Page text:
Use this URL to cite or link to this record in EThOS: http://ethos.bl.uk/OrderDetails.do?uin=uk.bl.ethos.657938
Title: The evolutionary genetics and developmental basis of eyespot morphology in butterfly wings
Author: Monteiro, Antonia A. T. F.
Awarding Body: University of Edinburgh
Current Institution: University of Edinburgh
Date of Award: 1996
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Abstract:
The wings of the Nymphalid butterfly, Bicyclus anynana, have a series of eyespot colour patterns, each composed of a white pupil, a black centre and a gold other ring. An eyespot pattern is organised around a group of signalling cells, the focus, that is active during the first hours of pupal development. Positional information, given to the cells around the focus, is translated into rings of differently pigmented scales. One hypothesis for the underlying mechanism is a concentration gradient of a diffusible morphogen produced by the focal cells, and interpreted in a threshold manner by the responding epidermis. If the diffusion gradient model is correct, when two foci are close together, the signals would summate and this effect would be apparent in the detailed shape of the pigment pattern formed. The morphogen gradient hypothesis was tested by measuring areas of fused eyespot patterns in Bicyclus anynana, by grafting focal cells close together, and also by using a mutation (Spotty) that produces adjacent fused eyespots. The results indicate that, in the region between two foci, there is nearly always an extra area of cells differentiating into part of the pattern. The same qualitative results were obtained using a computer model of two sources that, via diffusion, establish two overlapping concentration gradients. I investigated the potential for evolutionary change in the developmental mechanism of eyespot formation by applying artificial selection for various aspects of eyespot phenotype. Selection for color composition of the large dorsal eyespot on the forewing, produced a line of butterflies with a narrow or no gold ring (BLACK) and another line with a reduced black centre and a broad ring (GOLD). Heritabilities were high, giving a rapid response to selection, and other eyespots suffered a correlated change in the proportion of their color rings. Surgical experiments were then performed on pupal wings from the different lines at the time of eyespot pattern determination. Grafting foci between BLACK and GOLD line pupae, and inducing ectopic eyespots by damage, both showed that the additive genetic variance for eyespot composition was at the level of the response component of the developmental mechanism.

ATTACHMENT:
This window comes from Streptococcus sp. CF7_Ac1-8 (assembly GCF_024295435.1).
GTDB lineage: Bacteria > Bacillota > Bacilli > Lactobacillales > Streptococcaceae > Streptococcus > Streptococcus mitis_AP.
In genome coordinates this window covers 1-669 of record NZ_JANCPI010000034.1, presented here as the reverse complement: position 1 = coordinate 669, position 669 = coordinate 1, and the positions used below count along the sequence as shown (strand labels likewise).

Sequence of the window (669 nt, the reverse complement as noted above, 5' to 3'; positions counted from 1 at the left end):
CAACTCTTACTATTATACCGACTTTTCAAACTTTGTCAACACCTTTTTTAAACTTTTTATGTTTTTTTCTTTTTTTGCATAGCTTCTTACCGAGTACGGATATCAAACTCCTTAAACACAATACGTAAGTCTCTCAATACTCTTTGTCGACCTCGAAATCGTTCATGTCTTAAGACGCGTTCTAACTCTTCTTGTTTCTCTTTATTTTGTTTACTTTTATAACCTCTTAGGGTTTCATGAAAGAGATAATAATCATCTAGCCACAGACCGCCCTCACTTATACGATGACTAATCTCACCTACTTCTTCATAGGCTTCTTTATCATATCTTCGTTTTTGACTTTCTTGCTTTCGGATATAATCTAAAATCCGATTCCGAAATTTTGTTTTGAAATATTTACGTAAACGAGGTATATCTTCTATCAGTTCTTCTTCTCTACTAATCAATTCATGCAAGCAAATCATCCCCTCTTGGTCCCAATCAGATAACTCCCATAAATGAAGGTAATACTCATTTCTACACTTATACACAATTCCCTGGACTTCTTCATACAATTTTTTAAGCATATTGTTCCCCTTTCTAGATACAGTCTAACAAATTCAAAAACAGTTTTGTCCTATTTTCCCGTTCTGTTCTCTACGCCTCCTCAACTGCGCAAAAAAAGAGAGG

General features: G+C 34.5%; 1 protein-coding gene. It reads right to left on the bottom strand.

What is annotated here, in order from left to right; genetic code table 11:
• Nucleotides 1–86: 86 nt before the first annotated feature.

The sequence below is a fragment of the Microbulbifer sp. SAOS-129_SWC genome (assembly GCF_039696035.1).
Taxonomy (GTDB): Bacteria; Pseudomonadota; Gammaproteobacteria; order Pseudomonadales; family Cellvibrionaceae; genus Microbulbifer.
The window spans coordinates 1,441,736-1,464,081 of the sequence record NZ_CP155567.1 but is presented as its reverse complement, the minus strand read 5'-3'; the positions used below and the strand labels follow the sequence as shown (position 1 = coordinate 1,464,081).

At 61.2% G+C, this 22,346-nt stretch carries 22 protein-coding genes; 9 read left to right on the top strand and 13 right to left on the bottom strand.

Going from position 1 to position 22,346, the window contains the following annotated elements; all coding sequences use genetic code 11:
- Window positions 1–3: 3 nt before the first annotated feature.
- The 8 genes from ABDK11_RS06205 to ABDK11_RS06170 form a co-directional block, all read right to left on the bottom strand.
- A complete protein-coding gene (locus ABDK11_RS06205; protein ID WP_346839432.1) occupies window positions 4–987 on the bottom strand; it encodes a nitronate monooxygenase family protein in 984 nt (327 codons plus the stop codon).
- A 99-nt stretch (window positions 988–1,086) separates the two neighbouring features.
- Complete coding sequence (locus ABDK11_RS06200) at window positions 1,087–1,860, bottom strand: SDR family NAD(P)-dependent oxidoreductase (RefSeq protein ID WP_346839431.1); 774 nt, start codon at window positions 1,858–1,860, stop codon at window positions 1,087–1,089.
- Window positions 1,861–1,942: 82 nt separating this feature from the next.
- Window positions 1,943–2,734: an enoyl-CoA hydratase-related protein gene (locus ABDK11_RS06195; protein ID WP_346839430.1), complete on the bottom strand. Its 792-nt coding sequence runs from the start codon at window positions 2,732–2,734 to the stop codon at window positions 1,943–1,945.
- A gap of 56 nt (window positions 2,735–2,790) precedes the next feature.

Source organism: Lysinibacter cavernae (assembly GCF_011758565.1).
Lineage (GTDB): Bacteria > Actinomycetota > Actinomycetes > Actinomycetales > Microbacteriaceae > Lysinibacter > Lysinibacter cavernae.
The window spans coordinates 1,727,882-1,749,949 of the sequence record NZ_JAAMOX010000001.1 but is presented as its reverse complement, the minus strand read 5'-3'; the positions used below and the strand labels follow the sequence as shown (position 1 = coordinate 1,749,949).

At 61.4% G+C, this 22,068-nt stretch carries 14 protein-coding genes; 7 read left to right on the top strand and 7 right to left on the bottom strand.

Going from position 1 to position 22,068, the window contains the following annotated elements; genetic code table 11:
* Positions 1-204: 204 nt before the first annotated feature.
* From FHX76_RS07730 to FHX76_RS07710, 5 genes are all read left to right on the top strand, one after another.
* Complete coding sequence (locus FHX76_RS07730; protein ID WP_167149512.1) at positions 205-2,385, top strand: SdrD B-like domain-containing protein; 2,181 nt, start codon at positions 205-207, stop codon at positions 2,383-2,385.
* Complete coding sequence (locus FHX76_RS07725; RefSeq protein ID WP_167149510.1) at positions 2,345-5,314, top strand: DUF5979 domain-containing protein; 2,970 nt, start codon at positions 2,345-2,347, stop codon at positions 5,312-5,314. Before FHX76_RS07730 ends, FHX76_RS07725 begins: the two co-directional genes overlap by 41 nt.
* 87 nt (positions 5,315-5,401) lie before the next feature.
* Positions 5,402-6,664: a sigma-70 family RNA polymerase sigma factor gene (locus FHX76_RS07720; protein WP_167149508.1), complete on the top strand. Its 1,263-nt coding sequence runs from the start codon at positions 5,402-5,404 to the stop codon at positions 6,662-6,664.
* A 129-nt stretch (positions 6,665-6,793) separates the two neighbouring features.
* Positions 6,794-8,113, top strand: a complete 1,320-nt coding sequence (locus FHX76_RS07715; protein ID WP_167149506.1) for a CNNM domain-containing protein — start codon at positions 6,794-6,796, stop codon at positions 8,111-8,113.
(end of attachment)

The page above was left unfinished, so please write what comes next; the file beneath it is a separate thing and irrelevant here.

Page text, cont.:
Supervisor: Not available Sponsor: Not available
Qualification Name: Thesis (Ph.D.) Qualification Level: Doctoral
EThOS ID: uk.bl.ethos.657938  DOI: Not available
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